As I have said, I warmly welcome the Bill as a whole, but there are two points on which I should like to comment. One of the most important provisions of the Bill is the one which makes it obligatory to obtain permission to demolish any building in a conservation area even if it is not a listed building. There are many buildings in conservation areas which individually may be of no special interest, but which fit quite unobtrusively into their surroundings. The demolition of such a building and its replacement by some other building of incongruous design or excessive size can all too easily destroy the unity and character of the entire scene. Of course, the planning authority already has the power to refuse permission for the construction of a new building of which it does not approve, but that power is not as effective as it might seem. Once a building has been demolished the yawning gap which it leaves is in itself an eyesore. The site cannot therefore be allowed to remain indefinitely vacant. Consequently, the authority may sooner or later find itself obliged to give permission for the construction of some new building which shows scant respect for the character of its older neighbours. If, as the Bill provides, permission has to be obtained to demolish any building in a conservation area, the local authority will be in a position to ask the developer to give some indication of what he proposes to construct in its place. But—and I think this must be pointed out—there is nothing to prevent the developer from subsequently changing his mind. Therefore, I consider that, in a conservation area, permission to demolish a building should be granted only in conjunction with full planning consent for the new building which is to replace it.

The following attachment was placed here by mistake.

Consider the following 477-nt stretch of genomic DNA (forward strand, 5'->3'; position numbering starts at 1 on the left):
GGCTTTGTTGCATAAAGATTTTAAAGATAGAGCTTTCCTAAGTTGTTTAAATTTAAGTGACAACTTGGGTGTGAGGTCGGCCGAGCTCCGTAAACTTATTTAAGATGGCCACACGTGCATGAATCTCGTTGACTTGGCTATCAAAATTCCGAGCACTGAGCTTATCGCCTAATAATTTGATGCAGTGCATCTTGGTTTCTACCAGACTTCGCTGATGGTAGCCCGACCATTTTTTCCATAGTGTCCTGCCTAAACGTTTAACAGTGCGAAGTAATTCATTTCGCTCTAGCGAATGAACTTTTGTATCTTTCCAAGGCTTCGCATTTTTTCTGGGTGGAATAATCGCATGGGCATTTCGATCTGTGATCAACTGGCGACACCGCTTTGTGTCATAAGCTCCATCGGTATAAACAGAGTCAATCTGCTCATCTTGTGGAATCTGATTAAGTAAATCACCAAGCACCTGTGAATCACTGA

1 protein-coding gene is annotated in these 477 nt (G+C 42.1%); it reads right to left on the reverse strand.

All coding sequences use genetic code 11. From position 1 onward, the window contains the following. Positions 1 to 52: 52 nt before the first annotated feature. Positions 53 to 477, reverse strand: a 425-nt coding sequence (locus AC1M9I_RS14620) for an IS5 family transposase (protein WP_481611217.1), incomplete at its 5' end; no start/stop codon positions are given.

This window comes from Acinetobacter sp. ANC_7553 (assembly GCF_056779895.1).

The Bill also authorises the Secretary of State to make special regulations for the control of advertising in conservation areas, but this does not seem, so far as I can see, to add anything to his existing powers. Under the Town and Country Planning Act of 1971 he already has the power to make: different regulations in respect of different areas. However, that Act provides for stricter regulations in what are called "areas of special control", which are defined as areas which require special protection on grounds of amenity". That definition, surely, exactly describes the nature and purpose of a conservation area. In my opinion, it would therefore have been better and simpler to declare that all conservation areas will automatically be deemed to be areas of special control, except in so far as they may be decontrolled by the Secretary of State.

My Lords, having said that, I recognise that the specific mention of conservation areas in the Bill, although it may not add any powers which do not already exist, will emphasise the duty of the Secretary of State to pay special attention to the control of advertising in these areas. That is particularly important since there is nothing which more completely destroys the dignity and quality of beautiful towns and villages than excessive and garish advertisements, by day or by night. Moreover, while most other improvements cost money, the restriction of advertising costs nothing at all. It requires only a little firmness and courage on the part of the Minister, who can, I am sure, count on the wholehearted support of Parliament and the public.